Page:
India is doing its part in the race to reduce global carbon emissions by exploring technologies and processes that will help lead to steady progress in reducing greenhouse gas emissions. India aims to become energy independent by 2047 and achieve net zero status for carbon emissions by 2070.

Both government and the private sector are ramping up efforts to find energy sources that will enable India to transition away from conventional hydrocarbon-based fuels towards fuels like green hydrogen as a promising and viable energy resource. Green hydrogen (GH2) is emerging as the pillar of decarbonization.

Green Hydrogen Potential

Hydrogen has long been critical to oil refining, fertilizer production and general industrial uses. Although hydrogen itself is a carbon-free energy resource, it is mostly produced through steam methane reforming (SMR) of natural gas, a method that emits significant volumes of carbon dioxide (CO2).

Though SMR is widely utilized today, there are a number of other methods that can be employed to produce hydrogen with minimal environmental impacts. One such method, utilizing electrolysis powered by renewable energy, has come to be called green hydrogen due to its potential as a zero-emissions energy resource.

Green hydrogen is produced through electrolysis of water in an electrochemical process that splits the water molecule into its constituent elements of hydrogen and oxygen. The electrolyzers are paired with renewable power assets such as wind or solar, a process that can achieve multiple benefits as the renewable power assets can remain online during periods when they may be curtailed otherwise, due to low demand on the grid.

India’s Refineries Looking at Green Hydrogen

Capturing CO2 emissions produced by SMR — a process called blue hydrogen — is an option that could help bridge the gap forward for refiners but is increasingly posing concerns over high costs of infrastructure required for CO2 absorption.

Though green hydrogen production also incurs significant costs due to high energy demand, it is generally considered a more attractive option for India than other methods. This is mainly because per capita energy consumption in India is eight to 10 times lower than in developed countries, creating greater flexibility to develop green hydrogen with less economic impact.

Three Indian refineries currently are piloting green hydrogen production utilizing electrolysis powered by 20 megawatts (MW) of renewable power. Soon, another 66 MW of renewable power will be made available for green hydrogen.

Several feasibility studies have been completed or are underway by both government agencies and private sector entities. This is a good indicator of widespread momentum among multiple companies and the public sector in developing advanced technology to improve efficiency and bring down costs.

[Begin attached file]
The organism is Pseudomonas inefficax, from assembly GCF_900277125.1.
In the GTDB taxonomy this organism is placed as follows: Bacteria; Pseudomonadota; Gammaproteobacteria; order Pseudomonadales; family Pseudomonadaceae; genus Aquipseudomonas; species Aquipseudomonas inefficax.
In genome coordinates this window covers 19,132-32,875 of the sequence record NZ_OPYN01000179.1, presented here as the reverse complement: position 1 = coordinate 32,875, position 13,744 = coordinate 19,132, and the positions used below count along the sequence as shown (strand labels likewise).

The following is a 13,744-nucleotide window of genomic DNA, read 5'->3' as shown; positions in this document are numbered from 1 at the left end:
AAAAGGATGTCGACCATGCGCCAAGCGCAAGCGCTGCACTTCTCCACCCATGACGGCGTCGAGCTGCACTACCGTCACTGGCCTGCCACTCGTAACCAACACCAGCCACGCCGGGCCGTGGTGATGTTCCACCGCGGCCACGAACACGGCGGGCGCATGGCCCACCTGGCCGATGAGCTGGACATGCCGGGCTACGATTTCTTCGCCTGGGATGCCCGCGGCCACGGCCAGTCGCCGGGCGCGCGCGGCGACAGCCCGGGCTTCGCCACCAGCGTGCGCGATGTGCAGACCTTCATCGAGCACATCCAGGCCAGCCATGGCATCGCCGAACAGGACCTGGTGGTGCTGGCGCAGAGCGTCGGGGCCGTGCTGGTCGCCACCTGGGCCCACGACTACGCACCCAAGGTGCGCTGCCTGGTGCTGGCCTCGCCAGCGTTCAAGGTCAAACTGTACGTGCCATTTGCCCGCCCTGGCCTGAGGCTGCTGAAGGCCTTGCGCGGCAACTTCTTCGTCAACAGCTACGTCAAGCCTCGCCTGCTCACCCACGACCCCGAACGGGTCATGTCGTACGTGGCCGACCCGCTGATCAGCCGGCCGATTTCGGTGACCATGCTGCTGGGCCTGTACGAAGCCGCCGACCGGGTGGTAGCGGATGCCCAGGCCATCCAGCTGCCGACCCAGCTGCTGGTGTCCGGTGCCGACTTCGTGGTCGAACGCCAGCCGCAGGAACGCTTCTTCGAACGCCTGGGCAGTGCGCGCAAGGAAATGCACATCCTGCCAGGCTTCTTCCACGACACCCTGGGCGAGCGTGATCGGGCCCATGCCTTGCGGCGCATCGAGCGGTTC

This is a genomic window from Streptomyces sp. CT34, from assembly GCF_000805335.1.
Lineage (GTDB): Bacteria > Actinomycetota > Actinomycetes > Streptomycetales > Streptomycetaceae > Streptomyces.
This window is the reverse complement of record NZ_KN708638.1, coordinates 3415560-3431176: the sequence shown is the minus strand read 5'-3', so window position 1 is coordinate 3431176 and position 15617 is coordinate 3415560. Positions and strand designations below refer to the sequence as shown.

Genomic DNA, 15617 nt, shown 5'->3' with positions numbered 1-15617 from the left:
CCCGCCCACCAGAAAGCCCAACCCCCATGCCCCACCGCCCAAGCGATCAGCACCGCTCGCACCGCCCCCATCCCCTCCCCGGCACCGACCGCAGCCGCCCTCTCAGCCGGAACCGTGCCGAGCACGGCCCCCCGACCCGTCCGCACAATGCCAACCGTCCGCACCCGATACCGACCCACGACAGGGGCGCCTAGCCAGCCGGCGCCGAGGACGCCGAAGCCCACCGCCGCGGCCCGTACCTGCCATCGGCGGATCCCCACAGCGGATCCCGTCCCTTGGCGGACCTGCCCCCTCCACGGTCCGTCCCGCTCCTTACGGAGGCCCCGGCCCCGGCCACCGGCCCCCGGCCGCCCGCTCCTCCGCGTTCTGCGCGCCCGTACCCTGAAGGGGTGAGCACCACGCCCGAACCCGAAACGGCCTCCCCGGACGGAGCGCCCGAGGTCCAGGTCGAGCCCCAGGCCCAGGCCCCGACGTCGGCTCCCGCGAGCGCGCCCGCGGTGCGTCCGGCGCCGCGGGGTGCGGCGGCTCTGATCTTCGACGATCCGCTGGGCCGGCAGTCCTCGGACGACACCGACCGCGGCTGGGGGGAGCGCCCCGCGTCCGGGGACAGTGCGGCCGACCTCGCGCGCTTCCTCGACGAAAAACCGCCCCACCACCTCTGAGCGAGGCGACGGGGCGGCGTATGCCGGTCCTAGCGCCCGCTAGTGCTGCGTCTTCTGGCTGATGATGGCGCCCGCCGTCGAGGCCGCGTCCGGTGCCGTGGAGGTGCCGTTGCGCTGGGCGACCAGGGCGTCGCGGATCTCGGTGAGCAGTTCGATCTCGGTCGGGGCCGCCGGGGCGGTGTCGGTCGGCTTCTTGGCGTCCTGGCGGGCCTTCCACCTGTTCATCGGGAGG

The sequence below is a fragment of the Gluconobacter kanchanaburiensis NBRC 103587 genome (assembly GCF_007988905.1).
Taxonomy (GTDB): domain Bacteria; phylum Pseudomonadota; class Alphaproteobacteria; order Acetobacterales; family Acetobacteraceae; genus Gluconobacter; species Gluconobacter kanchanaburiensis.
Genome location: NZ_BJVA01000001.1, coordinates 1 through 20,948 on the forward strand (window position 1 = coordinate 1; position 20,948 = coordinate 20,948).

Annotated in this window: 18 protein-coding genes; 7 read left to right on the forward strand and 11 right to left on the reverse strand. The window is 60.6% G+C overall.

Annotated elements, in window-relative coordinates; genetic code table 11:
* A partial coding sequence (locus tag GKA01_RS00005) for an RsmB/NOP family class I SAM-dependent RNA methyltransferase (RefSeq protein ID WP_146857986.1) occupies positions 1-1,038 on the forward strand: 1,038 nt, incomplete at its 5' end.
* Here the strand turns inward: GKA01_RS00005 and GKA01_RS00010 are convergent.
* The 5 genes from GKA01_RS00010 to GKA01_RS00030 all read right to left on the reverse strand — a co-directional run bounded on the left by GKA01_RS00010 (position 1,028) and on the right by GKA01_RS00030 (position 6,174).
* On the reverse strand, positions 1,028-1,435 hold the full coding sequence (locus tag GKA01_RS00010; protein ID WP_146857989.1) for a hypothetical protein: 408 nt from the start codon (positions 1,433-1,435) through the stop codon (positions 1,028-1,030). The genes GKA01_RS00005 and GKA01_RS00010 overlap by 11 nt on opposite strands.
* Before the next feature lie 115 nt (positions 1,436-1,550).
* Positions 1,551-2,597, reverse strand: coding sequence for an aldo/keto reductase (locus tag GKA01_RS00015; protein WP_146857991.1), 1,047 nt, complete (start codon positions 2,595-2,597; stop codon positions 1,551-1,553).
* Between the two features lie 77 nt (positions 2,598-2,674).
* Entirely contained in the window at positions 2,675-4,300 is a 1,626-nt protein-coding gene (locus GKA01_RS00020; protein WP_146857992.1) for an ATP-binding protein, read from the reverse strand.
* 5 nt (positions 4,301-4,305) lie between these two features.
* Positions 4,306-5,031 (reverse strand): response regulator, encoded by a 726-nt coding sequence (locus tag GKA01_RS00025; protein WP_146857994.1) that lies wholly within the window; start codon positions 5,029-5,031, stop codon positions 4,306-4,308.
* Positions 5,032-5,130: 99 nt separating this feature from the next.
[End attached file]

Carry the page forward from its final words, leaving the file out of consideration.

Current pilot projects are investigating both anion exchange membrane (AEM) and proton exchange membrane (PEM) electrolyzer technologies for the relative costs and benefits of each. AEM is the oldest electrolysis technology but has limitations related to low production rates and pressures. PEM is a more advanced technology that allows more capacity and energy density during production but is burdened by the high cost of metal catalysts such as iridium, platinum and titanium. These metals are rare in India and generally must be imported from China for assembly within India.

However, there are supply chain issues related to sourcing from China. Hence, developing a low-cost electrolyzer and reducing dependency on China for critical components is the need of the hour.

Outlook for the Future

Green hydrogen has great potential as an alternative clean fuel of the future in India. Currently, 500 MW of power is being generated through green hydrogen and efforts are underway to boost this production to 5 GW by 2030.

India intends to be a partner with the rest of the world in researching and developing the most economical clean fuels of the future. Though many challenges stand in the way — ranging from cost of renewable power generation and cost of storing and transporting hydrogen to the need to master electrolyzer technology and complexity of electric fuel cells — rapid advances are likely to come. Progress on these issues will make it possible for green hydrogen to take its place as a viable path forward to a sustainable future.


As India moves toward a clean energy portfolio, safety in the process industries becomes even more important, requiring diligence in safe work standards and rigorous safety training.

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Ankit Yadav is a senior electrical and instrumentation engineer at Burns & McDonnell Engineering India. Ankit has experience in engineer-procure-construct (EPC) projects for the oil, gas, chemicals and cement industries, specializing in engineering and instrumentation analysis and design.